For ecommerce merchants to succeed and grow exponentially, one of the catalysts is a deep relationship with their technology providers. As they say in marriage parlance, the initial matchmaking is crucial for ecommerce merchants to garner significant market share, paving the way for this relationship to flourish.
The below 5-point framework will help ecommerce merchants easily and effectively address this challenge.
Evaluate existing partnerships
Apart from prerequisites like technology competence and domain experience, it’s fundamental yet critical for a service provider to demonstrate an intimate, 3600 understanding of your business.
Once that’s accomplished, the next signpost is (assessing) a provider’s pro-activeness, sharpness to understand and appreciate your business drivers within the broad context of the complete e-commerce ecosystem, so that the solution they recommend/develop meets your needs.
What’s essential is to determine whether your service provider is in it for the long haul or not. Needless to mention, a service provider’s proven success stories and customer references are rudimentary.
One way to gauge if you have partnered the right service provider is by engaging them in regular conversations, open ended questions about your business, your competitors, the marketplace, news, economy and the like. Wait to hear the answers and see if what you hear indeed resonates with your line of thinking and expectations.
Technology solutions are seldom developed in isolation. Siloed business and IT teams invariably lead to process failure. Given that a typical IT services organization works with multiple customers, their aggregated learning is typically more than what an in-house IT team can bring to the table. It is always a good idea to see if you can leverage this knowledge.
The biggest mistake most ecommerce merchants make is to engage their technology providers at a tactical level instead of a strategic level, depriving themselves of their technology provider’s insight.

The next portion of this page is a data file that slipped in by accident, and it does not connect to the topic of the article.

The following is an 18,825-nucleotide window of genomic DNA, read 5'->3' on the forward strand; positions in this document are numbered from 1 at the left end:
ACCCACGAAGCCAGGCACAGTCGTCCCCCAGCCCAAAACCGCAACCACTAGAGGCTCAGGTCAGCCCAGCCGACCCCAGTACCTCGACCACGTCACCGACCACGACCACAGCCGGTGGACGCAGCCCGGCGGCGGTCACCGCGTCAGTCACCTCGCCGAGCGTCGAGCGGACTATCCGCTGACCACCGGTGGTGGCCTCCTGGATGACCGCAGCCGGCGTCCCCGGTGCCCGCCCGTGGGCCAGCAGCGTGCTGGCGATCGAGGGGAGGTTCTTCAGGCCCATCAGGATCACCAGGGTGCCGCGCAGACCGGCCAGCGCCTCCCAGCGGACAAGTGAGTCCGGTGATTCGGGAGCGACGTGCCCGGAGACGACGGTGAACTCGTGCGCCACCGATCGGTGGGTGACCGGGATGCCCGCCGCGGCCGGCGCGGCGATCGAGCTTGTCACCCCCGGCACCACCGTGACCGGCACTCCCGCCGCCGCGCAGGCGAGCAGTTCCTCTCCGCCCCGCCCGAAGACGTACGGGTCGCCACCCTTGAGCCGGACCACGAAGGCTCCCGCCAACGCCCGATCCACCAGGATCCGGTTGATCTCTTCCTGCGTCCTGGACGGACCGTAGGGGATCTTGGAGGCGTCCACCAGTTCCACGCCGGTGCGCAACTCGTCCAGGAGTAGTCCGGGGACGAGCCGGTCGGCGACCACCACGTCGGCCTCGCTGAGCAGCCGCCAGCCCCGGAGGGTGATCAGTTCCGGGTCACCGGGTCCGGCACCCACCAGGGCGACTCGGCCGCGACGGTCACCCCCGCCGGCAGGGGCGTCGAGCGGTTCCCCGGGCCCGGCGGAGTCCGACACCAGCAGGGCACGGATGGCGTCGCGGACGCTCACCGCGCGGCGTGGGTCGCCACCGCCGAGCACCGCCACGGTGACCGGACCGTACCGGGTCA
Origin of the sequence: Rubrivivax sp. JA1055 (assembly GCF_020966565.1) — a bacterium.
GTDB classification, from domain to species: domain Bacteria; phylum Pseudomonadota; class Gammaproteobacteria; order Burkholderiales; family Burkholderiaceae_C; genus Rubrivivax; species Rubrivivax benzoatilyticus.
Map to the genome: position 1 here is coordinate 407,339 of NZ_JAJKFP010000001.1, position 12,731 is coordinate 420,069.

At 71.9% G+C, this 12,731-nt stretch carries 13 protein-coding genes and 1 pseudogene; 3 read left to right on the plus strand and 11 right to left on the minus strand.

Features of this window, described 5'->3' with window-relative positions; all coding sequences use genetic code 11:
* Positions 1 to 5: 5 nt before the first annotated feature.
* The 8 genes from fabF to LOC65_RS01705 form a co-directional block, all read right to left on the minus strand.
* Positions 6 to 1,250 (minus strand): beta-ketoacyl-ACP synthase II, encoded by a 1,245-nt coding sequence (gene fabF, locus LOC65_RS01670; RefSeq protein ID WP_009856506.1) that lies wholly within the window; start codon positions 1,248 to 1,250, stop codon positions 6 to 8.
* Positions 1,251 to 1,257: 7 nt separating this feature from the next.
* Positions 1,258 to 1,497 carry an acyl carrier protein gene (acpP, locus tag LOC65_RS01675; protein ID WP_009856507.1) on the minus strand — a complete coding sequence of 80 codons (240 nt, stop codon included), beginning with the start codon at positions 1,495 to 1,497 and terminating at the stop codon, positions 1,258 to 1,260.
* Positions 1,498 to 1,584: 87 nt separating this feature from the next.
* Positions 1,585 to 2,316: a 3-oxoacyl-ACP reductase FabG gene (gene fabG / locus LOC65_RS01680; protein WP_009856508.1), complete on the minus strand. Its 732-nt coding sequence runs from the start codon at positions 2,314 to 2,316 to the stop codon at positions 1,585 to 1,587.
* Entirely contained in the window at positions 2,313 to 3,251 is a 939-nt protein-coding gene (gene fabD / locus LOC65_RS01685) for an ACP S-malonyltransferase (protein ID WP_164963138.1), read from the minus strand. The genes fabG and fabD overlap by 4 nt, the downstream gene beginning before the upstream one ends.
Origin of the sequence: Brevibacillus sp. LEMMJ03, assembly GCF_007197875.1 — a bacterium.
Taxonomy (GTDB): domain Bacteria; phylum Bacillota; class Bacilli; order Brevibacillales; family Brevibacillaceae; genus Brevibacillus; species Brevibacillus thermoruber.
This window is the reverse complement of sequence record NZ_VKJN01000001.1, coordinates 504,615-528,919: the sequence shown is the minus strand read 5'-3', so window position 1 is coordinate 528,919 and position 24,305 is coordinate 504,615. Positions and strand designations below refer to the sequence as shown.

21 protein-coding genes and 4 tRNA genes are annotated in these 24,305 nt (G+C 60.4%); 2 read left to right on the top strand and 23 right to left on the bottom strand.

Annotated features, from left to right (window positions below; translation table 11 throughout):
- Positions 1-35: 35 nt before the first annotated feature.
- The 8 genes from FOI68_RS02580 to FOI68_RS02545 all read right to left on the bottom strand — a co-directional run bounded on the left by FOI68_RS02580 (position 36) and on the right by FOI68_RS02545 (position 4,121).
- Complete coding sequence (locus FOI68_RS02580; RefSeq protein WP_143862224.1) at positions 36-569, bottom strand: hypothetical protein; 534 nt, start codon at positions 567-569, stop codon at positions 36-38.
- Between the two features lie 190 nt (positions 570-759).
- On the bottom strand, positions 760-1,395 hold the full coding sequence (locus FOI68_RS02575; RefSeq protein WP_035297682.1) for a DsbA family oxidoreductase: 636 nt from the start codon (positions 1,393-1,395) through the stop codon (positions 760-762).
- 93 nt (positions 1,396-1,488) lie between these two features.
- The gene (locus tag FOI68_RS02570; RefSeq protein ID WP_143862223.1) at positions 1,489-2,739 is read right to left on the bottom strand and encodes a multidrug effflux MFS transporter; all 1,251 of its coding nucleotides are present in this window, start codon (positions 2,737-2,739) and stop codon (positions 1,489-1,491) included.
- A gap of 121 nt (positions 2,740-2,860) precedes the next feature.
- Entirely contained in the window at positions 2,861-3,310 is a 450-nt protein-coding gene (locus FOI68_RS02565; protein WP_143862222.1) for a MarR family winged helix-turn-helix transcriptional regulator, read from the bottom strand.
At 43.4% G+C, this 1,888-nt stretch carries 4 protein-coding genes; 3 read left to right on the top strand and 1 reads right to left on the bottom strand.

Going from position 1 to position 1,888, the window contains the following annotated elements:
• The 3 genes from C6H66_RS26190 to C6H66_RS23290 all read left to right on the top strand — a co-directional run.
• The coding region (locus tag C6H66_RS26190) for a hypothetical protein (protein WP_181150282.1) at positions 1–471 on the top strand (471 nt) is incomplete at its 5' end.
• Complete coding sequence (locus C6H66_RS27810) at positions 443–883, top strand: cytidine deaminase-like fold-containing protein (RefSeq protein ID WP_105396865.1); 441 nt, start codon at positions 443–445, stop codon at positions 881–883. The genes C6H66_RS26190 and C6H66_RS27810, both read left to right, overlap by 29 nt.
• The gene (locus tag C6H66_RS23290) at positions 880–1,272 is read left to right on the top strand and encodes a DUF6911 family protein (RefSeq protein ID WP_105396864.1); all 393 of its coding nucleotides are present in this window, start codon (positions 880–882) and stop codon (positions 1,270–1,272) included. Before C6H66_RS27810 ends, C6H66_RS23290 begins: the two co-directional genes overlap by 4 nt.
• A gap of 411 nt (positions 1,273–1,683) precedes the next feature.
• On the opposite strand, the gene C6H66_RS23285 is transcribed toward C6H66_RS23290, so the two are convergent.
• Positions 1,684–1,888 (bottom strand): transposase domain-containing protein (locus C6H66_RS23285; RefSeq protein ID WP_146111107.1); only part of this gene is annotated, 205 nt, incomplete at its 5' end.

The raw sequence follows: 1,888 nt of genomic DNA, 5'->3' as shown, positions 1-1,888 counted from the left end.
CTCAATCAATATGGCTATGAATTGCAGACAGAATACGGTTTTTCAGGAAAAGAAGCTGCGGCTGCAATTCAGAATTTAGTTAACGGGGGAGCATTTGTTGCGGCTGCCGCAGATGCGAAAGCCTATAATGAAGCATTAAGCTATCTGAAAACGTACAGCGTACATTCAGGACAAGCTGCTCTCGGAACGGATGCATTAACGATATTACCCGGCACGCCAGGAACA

It is essential to remember that anyone can develop technology solutions; the value lies in understanding what a provider brings to the table when s/he understands your business domain and business drivers much better than others.
Understand your unique needs
Servicing an e-retailer requires special insight and a distinct skillset. It is absolutely essential to make sure that the technology provider has the wherewithal to understand what it takes to service ecommerce merchants.
On their part, ecommerce merchants have to make conscious efforts to figure out if a provider is actually cognizant of the difference between servicing an e-retailer versus a large institution. An e-retailer should do the due diligence in finding a provider that comprehends and appreciates their marketplace and its unique challenges.
For example, unlike large enterprises, ecommerce merchants seldom have the luxury of creating multi-year TOGAF based architectural strategy or standards and guidelines. That still won’t absolve the service provider from architecting and creating a scalable and high performance solution that meets the custom needs of an e-retailer.
Further, it goes without saying that time is of critical essence in business; who better than ecommerce merchants to tell you this. Imagine the potential loss of revenue with being unable to get the right marketing campaign out for Black Fridays? It is critical that the providers have and show the same sense of urgency, desperation and responsiveness in getting things done.
A poorly designed search interface of an intranet in a large enterprise may kick off a storm that may not have a revenue impact on the enterprise. In contrast, a poorly designed web store where information is hard to find may end up sounding the death knell for an e-retailer.
The e-retail market place is witnessing a dynamic metamorphosis of sorts. Newer social media sites adding to the count, acquisition of third party providers or launch of a new feature in a competitor’s website and the like, are solid reasons for ecommerce merchants to make significant changes midway to their IT programs to deal with market dynamics. The ability (and flexibility) of the provider to respond to such radical changes at short notice amidst tight deadlines, has now become a bare necessity.